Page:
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Oklahoma Republicans slip in pro-Trump provision certain to trigger leftists from coast to coast

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Republicans who control the Oklahoma Legislature slipped a provision into an annual highway-and-bridge bill that named a stretch of road in the state’s panhandle after the 45th president.

The bill, signed Friday by GOP Gov. Kevin Stitt, denotes “President Donald J. Trump Highway,” which is a roughly 20-mile section of U.S. 287 situated in Cimarron County, running from Boise City to the Oklahoma-Texas border, The Oklahoman reported.

In addition, the bill contains language naming a Midwest City highway interchange after U.S. Sen. Jim Inhofe, who is also a Republican.

There was a short delay in the Oklahoma Legislature in getting the measure passed after Senate Minority Leader Kay Floyd, an Oklahoma City Democrat, noted to lawmakers that under state law, normally someone has to have been deceased for at least three years before they can have a bridge or roadway named to memorialize them. The one exception was for those who earned the Medal of Honor, the military’s highest award.

As such, GOP lawmakers added an amendment to Senate Bill 624 repealing the three-year requirement from state law, the newspaper reported.

One Democratic lawmaker, state Rep. Forrest Bennett, took to social media to mock the rule change.

“Some legislators wanted to name a highway after former president Trump. But statute dictated that a person must’ve passed away before a road is named for them. So what did we do? We just repealed that statute! Amazing what this body can accomplish when we really want something,” he wrote.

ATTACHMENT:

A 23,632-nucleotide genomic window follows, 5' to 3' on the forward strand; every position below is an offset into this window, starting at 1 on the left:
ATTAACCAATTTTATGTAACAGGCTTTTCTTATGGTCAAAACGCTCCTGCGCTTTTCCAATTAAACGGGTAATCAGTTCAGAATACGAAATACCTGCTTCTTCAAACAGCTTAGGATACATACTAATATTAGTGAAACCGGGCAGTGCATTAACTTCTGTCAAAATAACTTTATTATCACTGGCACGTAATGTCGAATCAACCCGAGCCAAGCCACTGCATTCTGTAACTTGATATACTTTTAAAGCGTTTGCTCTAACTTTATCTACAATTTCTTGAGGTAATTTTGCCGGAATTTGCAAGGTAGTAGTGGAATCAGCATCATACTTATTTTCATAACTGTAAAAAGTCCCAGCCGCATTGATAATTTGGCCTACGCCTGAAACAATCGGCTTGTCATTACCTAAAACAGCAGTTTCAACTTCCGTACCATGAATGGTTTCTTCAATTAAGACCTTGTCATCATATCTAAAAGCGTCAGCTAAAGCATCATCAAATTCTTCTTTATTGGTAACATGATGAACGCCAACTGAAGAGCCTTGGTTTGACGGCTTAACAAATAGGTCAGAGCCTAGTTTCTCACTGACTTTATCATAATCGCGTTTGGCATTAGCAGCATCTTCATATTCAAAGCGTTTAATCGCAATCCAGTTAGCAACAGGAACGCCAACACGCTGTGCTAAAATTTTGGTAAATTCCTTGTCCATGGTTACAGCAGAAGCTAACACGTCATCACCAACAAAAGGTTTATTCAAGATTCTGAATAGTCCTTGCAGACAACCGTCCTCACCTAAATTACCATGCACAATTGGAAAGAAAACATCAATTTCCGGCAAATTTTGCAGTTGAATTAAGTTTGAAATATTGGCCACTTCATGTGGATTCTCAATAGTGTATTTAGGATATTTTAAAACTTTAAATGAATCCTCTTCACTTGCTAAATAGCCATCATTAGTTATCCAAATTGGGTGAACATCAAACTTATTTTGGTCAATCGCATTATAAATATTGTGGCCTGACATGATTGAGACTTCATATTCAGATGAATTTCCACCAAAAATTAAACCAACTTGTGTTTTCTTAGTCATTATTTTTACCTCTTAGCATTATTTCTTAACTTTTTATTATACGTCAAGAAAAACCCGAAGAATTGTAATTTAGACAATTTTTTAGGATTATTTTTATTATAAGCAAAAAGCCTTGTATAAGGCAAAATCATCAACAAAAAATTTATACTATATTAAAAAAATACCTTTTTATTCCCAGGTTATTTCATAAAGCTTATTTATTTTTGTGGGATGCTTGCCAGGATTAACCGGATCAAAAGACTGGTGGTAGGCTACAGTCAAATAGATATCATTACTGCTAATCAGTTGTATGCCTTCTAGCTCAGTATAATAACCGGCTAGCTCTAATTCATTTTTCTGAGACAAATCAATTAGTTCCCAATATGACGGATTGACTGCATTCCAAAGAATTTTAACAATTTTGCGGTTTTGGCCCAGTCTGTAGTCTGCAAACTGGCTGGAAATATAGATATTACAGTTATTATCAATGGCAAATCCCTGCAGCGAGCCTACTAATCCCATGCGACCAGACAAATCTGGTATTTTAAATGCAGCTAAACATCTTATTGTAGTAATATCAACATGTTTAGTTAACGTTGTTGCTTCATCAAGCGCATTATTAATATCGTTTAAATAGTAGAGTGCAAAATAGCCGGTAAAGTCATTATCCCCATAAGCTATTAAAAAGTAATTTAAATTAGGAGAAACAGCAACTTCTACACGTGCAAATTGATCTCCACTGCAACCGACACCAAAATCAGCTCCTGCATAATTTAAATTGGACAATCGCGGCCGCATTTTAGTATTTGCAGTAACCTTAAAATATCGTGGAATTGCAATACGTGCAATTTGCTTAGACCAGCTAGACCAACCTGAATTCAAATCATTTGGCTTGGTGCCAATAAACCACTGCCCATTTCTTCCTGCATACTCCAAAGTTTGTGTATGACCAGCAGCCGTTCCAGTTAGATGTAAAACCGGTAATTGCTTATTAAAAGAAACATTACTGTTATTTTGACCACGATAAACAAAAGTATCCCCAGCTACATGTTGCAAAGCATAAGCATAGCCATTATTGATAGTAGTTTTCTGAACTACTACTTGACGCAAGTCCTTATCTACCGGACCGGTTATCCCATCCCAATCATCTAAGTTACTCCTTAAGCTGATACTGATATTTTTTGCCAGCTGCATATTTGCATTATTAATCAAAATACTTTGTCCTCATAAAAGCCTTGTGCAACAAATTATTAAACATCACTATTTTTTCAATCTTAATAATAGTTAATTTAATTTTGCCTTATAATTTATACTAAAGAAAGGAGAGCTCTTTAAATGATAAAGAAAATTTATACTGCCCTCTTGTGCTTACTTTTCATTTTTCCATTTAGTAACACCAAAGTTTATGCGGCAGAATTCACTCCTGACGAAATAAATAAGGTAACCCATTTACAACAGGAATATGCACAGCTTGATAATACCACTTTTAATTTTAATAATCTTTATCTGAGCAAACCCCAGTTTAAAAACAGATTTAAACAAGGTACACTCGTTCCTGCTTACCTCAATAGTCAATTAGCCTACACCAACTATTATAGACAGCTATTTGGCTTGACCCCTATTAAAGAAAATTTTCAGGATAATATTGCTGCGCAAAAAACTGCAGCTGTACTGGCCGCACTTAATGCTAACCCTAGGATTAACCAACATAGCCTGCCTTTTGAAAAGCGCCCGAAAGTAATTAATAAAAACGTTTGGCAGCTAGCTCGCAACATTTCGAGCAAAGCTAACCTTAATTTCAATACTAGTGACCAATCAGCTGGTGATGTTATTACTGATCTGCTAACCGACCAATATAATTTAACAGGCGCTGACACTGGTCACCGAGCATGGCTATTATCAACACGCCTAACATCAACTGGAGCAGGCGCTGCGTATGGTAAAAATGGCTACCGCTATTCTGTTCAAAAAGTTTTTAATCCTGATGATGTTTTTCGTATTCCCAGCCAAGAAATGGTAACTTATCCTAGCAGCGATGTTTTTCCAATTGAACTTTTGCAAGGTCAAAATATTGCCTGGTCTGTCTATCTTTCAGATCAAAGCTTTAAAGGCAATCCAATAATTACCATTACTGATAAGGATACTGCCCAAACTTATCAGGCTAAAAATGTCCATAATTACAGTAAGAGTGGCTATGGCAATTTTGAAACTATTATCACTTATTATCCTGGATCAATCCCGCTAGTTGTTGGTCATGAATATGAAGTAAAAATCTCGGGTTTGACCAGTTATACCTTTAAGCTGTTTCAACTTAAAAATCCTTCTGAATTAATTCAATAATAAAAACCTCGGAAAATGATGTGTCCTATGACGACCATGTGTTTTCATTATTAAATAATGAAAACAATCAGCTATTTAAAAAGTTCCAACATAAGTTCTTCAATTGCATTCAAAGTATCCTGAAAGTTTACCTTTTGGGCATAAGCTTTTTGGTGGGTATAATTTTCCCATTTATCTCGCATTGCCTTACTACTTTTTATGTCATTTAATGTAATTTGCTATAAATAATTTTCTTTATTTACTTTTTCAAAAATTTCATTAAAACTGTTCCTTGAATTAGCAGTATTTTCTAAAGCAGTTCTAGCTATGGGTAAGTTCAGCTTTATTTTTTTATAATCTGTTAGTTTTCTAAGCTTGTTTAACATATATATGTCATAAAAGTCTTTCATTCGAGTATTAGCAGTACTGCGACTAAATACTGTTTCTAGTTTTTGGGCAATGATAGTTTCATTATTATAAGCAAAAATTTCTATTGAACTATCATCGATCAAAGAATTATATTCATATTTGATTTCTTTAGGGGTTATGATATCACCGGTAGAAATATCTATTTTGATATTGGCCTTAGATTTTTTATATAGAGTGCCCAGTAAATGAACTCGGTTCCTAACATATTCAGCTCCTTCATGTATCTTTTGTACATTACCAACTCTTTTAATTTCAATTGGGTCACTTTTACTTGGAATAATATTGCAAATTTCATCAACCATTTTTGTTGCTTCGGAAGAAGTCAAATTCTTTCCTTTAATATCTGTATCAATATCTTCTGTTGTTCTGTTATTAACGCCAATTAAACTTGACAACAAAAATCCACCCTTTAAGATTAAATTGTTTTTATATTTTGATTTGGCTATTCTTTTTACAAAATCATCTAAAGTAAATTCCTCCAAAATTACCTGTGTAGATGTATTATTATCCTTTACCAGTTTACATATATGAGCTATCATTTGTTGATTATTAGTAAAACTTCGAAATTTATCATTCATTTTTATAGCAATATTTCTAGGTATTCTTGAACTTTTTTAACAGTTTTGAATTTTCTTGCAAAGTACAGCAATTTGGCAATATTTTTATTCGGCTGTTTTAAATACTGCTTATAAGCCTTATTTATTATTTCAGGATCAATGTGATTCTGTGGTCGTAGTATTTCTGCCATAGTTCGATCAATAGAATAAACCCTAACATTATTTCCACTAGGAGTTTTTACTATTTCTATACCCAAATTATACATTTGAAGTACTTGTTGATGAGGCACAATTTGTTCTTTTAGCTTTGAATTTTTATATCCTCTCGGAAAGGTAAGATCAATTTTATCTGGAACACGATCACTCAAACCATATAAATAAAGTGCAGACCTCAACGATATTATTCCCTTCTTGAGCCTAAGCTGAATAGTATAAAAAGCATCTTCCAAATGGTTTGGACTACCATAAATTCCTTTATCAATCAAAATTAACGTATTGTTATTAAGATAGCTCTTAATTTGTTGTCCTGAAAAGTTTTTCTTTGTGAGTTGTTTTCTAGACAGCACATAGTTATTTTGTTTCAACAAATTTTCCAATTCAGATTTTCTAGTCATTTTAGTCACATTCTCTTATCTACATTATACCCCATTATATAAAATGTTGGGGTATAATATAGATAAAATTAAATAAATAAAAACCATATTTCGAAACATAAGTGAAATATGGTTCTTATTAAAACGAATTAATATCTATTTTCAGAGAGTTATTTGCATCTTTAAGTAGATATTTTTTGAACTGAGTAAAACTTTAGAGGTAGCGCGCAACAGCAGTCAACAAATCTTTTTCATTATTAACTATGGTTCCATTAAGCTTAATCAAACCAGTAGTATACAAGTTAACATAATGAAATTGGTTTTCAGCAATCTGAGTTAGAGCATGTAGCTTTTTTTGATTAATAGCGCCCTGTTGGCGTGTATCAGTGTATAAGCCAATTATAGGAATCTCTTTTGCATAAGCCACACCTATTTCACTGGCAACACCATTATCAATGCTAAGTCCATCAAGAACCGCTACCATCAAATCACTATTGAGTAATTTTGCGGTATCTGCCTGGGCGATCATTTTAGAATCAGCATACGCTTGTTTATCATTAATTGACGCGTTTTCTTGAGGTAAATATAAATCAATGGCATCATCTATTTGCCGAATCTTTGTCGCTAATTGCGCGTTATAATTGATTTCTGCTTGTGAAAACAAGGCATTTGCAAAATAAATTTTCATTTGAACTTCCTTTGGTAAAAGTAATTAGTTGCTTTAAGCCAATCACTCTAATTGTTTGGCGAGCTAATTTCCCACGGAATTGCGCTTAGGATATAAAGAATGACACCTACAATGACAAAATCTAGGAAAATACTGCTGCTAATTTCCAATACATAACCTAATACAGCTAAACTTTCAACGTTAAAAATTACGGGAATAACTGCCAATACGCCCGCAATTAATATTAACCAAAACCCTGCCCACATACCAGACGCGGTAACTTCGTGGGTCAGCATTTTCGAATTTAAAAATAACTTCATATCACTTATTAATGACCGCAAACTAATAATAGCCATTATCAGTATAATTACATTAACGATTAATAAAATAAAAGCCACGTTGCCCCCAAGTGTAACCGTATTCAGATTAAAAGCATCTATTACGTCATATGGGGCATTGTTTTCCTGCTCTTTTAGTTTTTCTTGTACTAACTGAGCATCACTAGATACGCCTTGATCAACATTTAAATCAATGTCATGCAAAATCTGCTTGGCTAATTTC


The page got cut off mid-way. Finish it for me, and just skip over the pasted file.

As for the new highway signage, GOP state lawmakers said they would foot the bill for it, The Oklahoman reported. The new law takes effect Nov. 1, the start of the 2022 fiscal year.

In 2019, two GOP state senators, Nathan Dahm of Broken Arrow and Marty Quinn of Claremore, attempted to rename a portion of the historic Route 66 after the former president, but they “faced nearly immediate pushback from both sides of the aisle as Oklahomans condemned the politicization of the Mother Road, the paper noted.

There have been previous moves and efforts to honor Trump.

A Florida city declared “Donald J. Trump Week” in early February, though at the time, critics said it took away from February historically being “Black History Month.”

“Former President Donald J. Trump was overwhelmingly supported, and received 76.43% of the votes in Frostproof, Fla., Precinct 537, won the state of Florida twice and received more votes than any incumbent in United States history,” said a proclamation by Mayor Jon Albert, acknowledging the former president’s popularity in the district and the Sunshine State overall.

“[W]hile president, the United States gained millions of new jobs, including more than 12 million manufacturing and construction jobs while designating 9,000 opportunity zones,” the proclamation noted, adding that “new unemployment lows were reached.”

This year Donald J. Trump Week lasted Feb. 1-6.

Meanwhile, legislation introduced in Ohio in April would rename Mosquito Lake State Park after the former president.

“This legislation is meant to honor the commitment and dedication that our 45th President of the United States, Donald J. Trump, bestowed upon the great people of Trumbull County,” said GOP freshman state Rep. Mike Loychik in a statement.

“This enthusiasm for our former president was also historic throughout the state of Ohio last November as he pushed for initiatives and policies that was very well-received with my constituency and the state,” he added.

Trump lost the 2020 election but won more votes in Ohio than any previous presidential contender, USA Today reported.

Jon Dougherty

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